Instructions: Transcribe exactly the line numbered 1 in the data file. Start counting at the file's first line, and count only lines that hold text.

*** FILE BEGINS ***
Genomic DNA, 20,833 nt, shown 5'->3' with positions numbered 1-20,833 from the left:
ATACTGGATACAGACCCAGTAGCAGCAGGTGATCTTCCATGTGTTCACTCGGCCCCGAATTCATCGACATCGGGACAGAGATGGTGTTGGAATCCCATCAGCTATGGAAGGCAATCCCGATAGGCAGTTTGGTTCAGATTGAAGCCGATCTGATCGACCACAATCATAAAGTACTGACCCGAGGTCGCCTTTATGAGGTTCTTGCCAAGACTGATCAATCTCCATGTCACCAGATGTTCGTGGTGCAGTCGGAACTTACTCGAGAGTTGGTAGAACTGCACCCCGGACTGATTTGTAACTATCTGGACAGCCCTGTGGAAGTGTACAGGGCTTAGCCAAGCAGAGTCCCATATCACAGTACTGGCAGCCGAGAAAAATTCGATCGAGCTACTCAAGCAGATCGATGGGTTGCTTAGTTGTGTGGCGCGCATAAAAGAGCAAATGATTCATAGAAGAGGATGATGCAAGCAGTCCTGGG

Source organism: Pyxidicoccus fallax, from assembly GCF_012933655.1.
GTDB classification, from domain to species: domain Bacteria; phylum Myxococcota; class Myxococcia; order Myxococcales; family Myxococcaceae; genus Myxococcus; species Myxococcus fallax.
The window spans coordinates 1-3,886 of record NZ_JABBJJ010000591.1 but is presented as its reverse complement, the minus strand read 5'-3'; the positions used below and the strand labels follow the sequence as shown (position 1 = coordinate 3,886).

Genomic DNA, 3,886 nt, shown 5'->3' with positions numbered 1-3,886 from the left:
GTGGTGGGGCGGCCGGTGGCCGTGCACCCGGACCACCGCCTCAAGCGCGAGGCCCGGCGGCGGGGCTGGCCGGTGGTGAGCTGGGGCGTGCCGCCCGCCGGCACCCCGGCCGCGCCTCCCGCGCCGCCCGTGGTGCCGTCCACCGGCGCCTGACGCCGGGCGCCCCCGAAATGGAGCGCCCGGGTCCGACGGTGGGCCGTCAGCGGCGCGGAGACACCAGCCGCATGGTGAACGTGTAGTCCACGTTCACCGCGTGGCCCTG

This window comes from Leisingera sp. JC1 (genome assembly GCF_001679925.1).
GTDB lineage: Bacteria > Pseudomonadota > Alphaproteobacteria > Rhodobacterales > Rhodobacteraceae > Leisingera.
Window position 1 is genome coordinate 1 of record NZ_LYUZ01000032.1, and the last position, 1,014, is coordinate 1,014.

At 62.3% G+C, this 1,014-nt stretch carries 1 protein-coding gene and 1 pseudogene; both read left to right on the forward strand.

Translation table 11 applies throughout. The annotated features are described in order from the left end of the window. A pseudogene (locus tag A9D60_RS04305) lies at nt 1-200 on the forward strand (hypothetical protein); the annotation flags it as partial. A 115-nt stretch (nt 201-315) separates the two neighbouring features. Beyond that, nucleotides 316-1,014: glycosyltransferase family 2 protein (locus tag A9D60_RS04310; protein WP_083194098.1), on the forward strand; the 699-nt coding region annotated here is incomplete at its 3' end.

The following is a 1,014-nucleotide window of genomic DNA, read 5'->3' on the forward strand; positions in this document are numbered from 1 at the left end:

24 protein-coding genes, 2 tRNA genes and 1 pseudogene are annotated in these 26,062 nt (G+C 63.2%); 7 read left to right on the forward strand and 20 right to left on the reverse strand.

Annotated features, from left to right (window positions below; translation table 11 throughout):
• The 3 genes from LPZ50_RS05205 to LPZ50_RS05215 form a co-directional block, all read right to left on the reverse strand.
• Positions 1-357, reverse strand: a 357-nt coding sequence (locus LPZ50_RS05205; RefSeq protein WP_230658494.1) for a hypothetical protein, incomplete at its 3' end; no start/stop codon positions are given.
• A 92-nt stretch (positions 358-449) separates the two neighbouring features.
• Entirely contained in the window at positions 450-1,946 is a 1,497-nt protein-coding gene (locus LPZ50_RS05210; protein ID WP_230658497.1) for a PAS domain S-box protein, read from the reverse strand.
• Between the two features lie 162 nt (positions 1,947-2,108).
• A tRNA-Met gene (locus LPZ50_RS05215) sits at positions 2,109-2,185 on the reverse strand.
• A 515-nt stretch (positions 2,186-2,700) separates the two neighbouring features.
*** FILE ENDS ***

Genomic DNA, 20,833 nt, shown 5'->3' with positions numbered 1-20,833 from the left: